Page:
Growing polarization threatens the very fabric of Turkish society

Growing polarization threatens the very fabric of Turkish society

 Growing polarization threatens the very fabric of Turkish society
Women demonstrators clash with Turkish police as they protest against Turkey's decision to withdraw from the Istanbul Convention. (File/AFP)
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Some level of polarization is perhaps inevitable in any country these days. However, the divisions have become particularly pronounced in Turkey in recent years. It is not only politicians and their leaders that are sharply split along ideological and political lines, but also the wider Turkish society.
When it comes to the thoughts of the Turkish people on certain issues, whether domestic or foreign, it is not hard to predict their views based on their political affiliations and religious/ideological preferences.
In such a polarized society, the facts regarding an issue become of secondary importance because other factors related to people’s perceived identities drive their positions. Rather than a rational and fact-based debate, therefore, a deeply polarized and threatening clash increasingly dominates the national agenda.
This societal polarization is particularly evident in the way in which partisan identities are reflected in people’s rhetoric about everyday issues such as women and migrants.
As a result of the widening gap between secularists and conservatives in Turkish society in the past decade, women have come under constant pressure. Women’s rights, including their role and participation in political and public life, has therefore become one of the increasingly polarizing issues. The latest example of this has been seen at the Tokyo Olympics.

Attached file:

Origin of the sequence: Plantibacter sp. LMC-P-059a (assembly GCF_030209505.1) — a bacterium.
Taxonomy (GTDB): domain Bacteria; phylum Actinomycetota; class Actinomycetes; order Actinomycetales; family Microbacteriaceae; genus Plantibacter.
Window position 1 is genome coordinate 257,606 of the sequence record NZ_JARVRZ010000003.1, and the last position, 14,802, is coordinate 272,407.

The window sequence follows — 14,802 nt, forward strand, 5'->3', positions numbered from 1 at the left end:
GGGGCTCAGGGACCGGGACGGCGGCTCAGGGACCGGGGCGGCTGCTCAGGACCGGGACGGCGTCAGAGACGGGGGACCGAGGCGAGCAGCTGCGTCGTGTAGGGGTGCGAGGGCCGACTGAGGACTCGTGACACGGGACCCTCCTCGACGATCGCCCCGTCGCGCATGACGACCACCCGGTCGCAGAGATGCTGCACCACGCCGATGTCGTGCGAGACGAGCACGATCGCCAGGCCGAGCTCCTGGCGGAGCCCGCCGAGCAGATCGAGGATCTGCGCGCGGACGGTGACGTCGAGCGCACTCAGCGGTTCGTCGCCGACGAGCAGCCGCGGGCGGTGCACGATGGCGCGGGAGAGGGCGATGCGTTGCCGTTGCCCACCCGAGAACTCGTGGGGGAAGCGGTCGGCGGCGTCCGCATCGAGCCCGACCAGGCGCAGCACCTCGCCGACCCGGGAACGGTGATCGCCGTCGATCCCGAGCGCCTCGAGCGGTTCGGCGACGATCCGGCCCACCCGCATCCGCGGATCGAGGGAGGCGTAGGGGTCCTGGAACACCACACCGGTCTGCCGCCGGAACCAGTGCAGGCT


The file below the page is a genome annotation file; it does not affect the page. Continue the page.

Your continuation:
The Turkish women’s volleyball team, dubbed the “Sultans of the Net,” defeated China 3-0 on July 25. It was a victory to be celebrated and be proud of, as the Chinese are the defending Olympic champions. While many in Turkey did indeed praise the victory, which lifted the national spirit, there were those who ignored the incredible result and instead lectured the team members about “decency.”
A message posted on Twitter by a conservative figure that criticized the players over their uniforms went viral, attracting thousands of likes from fellow conservatives. Pro-secular users condemned him for overshadowing an impressive victory and polarizing public opinion. Since then, the media and the political arena have been preoccupied with clashes between staunch conservatives and secularists over how women should dress.
This is not the first time the volleyball team has been targeted by predominantly male conservatives in Turkey. Last year, an MP from the National People’s Party attracted widespread criticism after posting a message in which he accused the players of being immodest. He was subsequently expelled from his party.
It is such a pity that in this day and age there is still a debate in Turkey about what women should wear.

This societal polarization is particularly evident in the way in which partisan identities are reflected in people’s rhetoric about everyday issues such as women and migrants.